It’s easy to set goals. Sometimes it’s even easy taking those initial steps towards achieving them. Maybe we want to learn to play an instrument so we buy a guitar and sign up for lessons. The first few days are fun, but somehow life gets in the way, and it becomes more and more difficult to find time to practice. Or maybe we want to learn a foreign language. We buy several books that promise we will be fluent in a matter of months, but after memorizing a few phrases, our interest wanes and our goal is abandoned. What are we doing wrong? How do we maintain that original interest and energy that motivated us during those initial stages? In today’s post, I’ll share a fantastic fail-safe five-step approach called the S.M.A.R.T. method that has helped me transform my goals from dreams into reality.
Even if you’ve never seen an episode of Star Trek, you’re probably familiar with one of the show’s most famous characters: Mister Spock.
He’s the half-human, half-Vulcan first officer of the starship Enterprise. The highly-intelligent Vulcans dedicate their lives to mastering logic, learning everything they can, and suppressing their emotions.
Of course, Spock is just a fictional television character. No one can suppress their emotions as coolly as he does. Nor should anyone want to. Indeed, his crew mates, Captain Kirk and Doctor McCoy, continually try to prove to him that emotions are often just as important as logic when making decisions.
But from Spock we discover one of the keys to productivity and expertise: laser-like focus.
Read on for four steps to train yourself to think like a Vulcan so you can boost your productivity and allow your creativity to flourish.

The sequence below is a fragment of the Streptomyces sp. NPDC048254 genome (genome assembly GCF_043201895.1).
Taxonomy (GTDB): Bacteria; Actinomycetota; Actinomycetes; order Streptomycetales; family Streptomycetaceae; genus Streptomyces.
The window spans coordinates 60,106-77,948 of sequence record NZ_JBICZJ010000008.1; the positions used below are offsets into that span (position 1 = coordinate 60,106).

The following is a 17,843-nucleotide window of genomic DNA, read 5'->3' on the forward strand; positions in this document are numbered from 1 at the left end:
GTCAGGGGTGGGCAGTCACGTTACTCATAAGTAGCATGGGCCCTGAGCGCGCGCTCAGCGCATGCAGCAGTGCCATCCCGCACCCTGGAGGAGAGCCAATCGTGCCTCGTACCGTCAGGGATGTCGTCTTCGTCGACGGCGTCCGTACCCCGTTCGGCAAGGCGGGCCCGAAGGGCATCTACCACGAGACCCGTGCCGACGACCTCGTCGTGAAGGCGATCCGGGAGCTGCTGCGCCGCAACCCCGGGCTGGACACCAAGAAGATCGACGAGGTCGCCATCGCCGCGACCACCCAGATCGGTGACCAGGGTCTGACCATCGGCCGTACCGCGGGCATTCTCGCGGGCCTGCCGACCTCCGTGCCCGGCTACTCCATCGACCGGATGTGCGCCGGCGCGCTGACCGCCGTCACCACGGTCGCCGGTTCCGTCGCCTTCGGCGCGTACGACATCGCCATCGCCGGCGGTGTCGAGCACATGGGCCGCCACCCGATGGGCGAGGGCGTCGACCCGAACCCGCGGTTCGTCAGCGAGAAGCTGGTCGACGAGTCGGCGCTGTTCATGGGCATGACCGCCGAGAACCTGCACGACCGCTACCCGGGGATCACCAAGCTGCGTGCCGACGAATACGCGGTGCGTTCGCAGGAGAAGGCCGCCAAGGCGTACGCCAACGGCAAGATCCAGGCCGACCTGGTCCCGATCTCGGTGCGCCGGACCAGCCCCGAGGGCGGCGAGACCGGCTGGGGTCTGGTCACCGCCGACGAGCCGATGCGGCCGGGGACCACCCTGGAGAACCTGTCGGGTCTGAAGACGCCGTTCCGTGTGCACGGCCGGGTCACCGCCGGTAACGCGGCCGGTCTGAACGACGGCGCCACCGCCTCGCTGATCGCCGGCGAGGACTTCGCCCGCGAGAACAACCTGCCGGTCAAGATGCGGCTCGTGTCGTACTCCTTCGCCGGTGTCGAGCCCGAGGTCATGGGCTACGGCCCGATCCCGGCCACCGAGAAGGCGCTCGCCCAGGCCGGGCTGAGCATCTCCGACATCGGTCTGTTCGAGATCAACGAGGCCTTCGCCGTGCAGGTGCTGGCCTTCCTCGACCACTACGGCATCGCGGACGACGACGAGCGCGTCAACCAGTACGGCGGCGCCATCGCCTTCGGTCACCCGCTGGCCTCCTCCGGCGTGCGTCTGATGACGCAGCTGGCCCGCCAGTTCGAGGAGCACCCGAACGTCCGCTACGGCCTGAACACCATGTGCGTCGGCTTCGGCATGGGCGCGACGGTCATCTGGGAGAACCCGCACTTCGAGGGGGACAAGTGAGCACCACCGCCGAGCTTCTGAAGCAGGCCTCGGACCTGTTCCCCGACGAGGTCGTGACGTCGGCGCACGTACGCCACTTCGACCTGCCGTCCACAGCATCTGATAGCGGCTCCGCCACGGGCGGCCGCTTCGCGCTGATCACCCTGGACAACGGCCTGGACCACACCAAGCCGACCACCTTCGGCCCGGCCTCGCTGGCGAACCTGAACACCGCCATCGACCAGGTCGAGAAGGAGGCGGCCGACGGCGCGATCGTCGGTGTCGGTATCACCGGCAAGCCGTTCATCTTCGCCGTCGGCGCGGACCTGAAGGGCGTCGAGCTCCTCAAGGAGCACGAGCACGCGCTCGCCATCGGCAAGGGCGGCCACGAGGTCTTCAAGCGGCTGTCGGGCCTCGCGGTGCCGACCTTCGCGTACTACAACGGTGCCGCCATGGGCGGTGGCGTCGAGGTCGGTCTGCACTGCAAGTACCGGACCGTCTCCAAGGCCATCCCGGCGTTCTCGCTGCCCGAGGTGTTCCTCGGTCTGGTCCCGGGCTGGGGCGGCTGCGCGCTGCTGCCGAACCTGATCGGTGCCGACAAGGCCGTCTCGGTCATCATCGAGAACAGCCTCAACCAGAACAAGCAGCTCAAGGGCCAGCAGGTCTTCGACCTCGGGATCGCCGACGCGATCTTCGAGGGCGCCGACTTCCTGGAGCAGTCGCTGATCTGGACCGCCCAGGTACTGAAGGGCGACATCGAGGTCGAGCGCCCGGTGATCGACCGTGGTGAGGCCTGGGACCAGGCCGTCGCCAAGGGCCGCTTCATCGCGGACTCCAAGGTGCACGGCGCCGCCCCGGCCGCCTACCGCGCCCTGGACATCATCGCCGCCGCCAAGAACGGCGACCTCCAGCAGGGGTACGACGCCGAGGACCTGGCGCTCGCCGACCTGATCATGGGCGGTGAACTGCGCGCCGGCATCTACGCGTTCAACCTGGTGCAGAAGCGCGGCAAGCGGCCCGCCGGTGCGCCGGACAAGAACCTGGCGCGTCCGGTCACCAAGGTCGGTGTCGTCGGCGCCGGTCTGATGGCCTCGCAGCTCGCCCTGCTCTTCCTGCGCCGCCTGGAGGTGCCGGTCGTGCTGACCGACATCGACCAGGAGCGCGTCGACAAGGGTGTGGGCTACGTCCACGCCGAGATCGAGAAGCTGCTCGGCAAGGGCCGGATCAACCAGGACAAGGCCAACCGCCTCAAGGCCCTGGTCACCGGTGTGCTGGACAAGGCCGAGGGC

It’s the night before a final exam.
I’m poring over the class study guide and wishing I had the ability to download all of the course material into my brain, Matrix-style.
In the film, the main character Neo is hooked up to a giant computer. Download the kung fu computer program and zap. He’s now a martial artist.
You’re probably thinking, “Only in the movies.”
But what if I told you there is a surprisingly easy method to study quickly and effectively and get Matrix-style results? What if I told you that anyone can use this method to raise his or her grades by at least half a point in one semester?
And, even better, after graduation this skill will be a life-long asset, helping you in any career you decide to pursue.
My Series of Unfortunate Events:
I’ve always struggled with procrastination. In high school when a teacher assigned an essay, I often put the assignment off until the last possible moment. This led to frantic writing sessions several days or even the night before the paper was due. I usually ended up turning in my first draft of the paper, rather than having time to rewrite and refine.
Despite my procrastination, I maintained high grades. In retrospect, I believe this was unfortunate because I eventually got into the habit of procrastinating and bragging about it: “Yeah, I got an A on this paper. Guess when I wrote it? Two hours before it was due.”
By the time I reached college, my procrastination backfired.